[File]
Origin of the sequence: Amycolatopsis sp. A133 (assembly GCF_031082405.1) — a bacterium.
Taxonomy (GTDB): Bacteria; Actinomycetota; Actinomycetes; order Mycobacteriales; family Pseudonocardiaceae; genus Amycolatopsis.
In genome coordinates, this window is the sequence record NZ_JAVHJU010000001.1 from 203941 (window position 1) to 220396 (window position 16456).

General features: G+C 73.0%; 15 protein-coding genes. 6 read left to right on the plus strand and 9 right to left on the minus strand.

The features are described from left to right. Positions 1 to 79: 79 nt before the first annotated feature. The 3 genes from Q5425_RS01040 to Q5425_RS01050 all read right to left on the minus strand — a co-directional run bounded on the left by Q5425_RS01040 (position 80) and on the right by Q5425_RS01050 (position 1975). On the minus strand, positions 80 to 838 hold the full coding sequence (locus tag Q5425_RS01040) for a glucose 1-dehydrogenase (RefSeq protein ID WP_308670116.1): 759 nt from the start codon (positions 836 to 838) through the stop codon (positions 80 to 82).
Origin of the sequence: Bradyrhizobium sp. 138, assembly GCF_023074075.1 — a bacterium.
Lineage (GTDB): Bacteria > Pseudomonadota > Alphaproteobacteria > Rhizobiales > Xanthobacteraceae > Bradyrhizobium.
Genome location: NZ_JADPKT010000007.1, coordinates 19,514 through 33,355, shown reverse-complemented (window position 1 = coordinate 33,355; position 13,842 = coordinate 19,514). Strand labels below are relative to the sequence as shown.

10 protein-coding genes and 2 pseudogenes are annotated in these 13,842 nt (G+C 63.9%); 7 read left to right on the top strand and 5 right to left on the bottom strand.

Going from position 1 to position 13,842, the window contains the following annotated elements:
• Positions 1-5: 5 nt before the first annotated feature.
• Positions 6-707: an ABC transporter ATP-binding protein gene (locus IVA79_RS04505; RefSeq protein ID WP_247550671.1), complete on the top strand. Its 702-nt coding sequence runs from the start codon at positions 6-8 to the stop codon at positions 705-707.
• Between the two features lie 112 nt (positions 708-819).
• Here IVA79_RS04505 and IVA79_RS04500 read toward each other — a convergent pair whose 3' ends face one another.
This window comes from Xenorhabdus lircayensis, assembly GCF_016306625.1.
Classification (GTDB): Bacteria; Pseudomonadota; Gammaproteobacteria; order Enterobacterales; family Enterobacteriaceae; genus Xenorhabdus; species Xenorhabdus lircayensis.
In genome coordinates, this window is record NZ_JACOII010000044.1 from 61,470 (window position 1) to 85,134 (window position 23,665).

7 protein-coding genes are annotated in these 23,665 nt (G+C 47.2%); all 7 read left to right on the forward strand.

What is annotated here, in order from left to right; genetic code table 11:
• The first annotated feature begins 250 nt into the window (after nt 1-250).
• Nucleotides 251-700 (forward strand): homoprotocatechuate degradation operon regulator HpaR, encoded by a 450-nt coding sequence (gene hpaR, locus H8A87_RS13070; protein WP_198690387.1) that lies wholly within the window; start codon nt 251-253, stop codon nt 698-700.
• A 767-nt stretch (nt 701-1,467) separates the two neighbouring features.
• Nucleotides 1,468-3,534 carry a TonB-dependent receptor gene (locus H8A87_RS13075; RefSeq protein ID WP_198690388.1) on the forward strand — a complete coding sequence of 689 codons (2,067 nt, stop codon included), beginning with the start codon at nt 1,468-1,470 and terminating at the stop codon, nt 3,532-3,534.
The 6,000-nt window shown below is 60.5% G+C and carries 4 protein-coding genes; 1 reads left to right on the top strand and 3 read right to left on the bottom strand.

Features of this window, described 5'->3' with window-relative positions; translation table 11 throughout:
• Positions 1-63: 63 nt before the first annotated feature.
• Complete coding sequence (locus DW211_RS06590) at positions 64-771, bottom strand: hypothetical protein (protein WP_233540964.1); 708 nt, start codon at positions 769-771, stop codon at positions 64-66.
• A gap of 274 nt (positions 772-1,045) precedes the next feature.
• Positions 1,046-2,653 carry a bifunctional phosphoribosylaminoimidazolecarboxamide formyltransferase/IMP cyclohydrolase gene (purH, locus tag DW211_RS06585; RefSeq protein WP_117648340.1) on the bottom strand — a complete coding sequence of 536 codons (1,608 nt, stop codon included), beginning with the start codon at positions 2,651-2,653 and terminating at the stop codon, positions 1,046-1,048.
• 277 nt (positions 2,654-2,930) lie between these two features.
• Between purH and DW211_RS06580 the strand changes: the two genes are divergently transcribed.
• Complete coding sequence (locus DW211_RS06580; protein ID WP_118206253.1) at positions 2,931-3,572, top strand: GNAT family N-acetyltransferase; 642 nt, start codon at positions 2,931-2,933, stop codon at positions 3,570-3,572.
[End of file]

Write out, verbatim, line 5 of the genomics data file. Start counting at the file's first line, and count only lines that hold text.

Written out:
The features are described from left to right. Positions 1 to 79: 79 nt before the first annotated feature. The 3 genes from Q5425_RS01040 to Q5425_RS01050 all read right to left on the minus strand — a co-directional run bounded on the left by Q5425_RS01040 (position 80) and on the right by Q5425_RS01050 (position 1975). On the minus strand, positions 80 to 838 hold the full coding sequence (locus tag Q5425_RS01040) for a glucose 1-dehydrogenase (RefSeq protein ID WP_308670116.1): 759 nt from the start codon (positions 836 to 838) through the stop codon (positions 80 to 82).